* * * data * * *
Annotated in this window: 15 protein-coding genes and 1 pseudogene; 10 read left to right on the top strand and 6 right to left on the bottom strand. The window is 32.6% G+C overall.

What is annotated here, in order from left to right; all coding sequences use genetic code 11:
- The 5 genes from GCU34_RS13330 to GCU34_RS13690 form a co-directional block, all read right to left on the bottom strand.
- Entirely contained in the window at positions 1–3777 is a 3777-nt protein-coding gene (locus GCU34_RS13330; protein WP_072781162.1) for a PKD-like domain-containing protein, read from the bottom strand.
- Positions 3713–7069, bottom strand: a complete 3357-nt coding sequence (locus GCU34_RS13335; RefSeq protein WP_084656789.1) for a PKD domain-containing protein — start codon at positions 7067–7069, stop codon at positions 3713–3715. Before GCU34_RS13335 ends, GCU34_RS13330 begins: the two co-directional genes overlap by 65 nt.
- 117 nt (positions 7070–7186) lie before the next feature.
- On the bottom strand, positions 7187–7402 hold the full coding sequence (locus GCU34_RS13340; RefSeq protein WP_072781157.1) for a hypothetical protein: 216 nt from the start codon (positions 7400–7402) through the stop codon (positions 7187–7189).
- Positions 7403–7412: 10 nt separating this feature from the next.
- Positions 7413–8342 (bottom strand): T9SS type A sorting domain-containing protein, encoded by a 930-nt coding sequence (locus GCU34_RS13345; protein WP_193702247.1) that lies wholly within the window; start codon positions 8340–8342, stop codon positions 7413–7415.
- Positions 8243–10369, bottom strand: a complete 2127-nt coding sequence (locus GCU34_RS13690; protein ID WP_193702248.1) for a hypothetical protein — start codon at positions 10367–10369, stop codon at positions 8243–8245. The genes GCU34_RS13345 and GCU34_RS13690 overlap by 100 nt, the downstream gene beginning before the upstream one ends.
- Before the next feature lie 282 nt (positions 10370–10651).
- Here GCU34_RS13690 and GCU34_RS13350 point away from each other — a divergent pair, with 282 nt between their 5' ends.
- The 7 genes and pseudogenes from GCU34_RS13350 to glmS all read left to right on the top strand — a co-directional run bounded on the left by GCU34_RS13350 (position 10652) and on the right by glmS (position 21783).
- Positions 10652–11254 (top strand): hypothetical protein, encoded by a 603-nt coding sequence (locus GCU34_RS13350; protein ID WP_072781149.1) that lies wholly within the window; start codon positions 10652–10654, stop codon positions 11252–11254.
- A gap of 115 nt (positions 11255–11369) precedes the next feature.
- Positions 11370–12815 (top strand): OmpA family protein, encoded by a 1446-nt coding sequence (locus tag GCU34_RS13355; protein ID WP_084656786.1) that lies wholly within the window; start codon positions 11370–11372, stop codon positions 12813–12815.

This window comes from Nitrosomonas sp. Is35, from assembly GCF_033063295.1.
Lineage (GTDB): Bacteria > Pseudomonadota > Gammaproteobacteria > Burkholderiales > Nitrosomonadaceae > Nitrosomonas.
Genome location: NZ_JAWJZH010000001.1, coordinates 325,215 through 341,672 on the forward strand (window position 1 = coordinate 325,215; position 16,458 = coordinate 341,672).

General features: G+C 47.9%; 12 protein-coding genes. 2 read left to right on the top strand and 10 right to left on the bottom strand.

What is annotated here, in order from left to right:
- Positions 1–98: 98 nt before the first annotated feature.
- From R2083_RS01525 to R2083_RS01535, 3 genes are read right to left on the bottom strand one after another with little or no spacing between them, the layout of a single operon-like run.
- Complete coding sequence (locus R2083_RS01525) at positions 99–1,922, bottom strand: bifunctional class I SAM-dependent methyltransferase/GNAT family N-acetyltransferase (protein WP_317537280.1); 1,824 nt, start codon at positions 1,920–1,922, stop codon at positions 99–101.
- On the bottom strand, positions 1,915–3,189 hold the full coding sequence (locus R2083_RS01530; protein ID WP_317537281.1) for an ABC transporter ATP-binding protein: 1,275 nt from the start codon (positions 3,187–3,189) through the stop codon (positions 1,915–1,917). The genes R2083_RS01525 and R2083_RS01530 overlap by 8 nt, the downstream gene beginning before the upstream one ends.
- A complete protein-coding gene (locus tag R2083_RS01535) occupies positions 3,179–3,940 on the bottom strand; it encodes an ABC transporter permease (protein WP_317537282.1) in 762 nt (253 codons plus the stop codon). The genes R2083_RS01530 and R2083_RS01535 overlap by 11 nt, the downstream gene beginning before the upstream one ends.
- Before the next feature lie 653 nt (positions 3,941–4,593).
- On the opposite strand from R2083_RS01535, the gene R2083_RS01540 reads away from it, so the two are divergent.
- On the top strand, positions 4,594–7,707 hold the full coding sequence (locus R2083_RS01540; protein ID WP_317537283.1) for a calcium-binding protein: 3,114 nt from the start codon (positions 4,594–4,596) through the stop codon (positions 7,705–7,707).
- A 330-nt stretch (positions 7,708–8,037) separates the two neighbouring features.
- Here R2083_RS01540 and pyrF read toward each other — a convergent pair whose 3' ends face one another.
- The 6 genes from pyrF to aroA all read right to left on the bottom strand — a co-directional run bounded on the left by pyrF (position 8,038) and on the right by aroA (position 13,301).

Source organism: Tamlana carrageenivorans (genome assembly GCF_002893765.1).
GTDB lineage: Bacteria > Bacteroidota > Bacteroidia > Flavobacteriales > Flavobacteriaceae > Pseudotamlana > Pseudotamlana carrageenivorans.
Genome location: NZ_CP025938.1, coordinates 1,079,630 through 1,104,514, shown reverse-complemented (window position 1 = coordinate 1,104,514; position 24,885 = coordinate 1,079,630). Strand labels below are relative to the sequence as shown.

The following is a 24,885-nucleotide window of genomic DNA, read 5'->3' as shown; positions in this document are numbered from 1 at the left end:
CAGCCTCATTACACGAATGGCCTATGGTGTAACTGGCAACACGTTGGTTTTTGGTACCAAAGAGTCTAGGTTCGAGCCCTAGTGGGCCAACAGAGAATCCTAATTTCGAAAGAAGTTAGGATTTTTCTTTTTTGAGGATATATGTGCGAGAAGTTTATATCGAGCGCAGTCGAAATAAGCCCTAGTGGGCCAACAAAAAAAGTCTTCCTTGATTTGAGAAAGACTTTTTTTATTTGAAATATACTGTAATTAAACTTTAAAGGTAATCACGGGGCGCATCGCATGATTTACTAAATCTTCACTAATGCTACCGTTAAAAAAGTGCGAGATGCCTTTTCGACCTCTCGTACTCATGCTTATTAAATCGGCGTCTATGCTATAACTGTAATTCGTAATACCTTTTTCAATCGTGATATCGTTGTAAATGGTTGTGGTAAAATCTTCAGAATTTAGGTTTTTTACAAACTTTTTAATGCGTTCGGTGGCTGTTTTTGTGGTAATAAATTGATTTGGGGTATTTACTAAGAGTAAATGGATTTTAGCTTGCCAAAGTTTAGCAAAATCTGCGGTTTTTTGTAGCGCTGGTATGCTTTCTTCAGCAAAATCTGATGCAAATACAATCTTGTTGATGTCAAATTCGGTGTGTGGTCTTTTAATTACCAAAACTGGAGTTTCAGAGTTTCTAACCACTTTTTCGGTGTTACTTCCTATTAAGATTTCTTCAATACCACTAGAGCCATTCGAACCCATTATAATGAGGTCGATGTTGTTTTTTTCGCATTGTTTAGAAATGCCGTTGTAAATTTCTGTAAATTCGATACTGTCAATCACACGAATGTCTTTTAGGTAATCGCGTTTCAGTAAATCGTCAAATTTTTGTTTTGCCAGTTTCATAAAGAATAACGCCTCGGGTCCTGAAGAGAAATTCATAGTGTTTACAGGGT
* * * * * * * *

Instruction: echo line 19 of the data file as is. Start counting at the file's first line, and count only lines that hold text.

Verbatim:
Genome location: NZ_JAWJZH010000001.1, coordinates 325,215 through 341,672 on the forward strand (window position 1 = coordinate 325,215; position 16,458 = coordinate 341,672).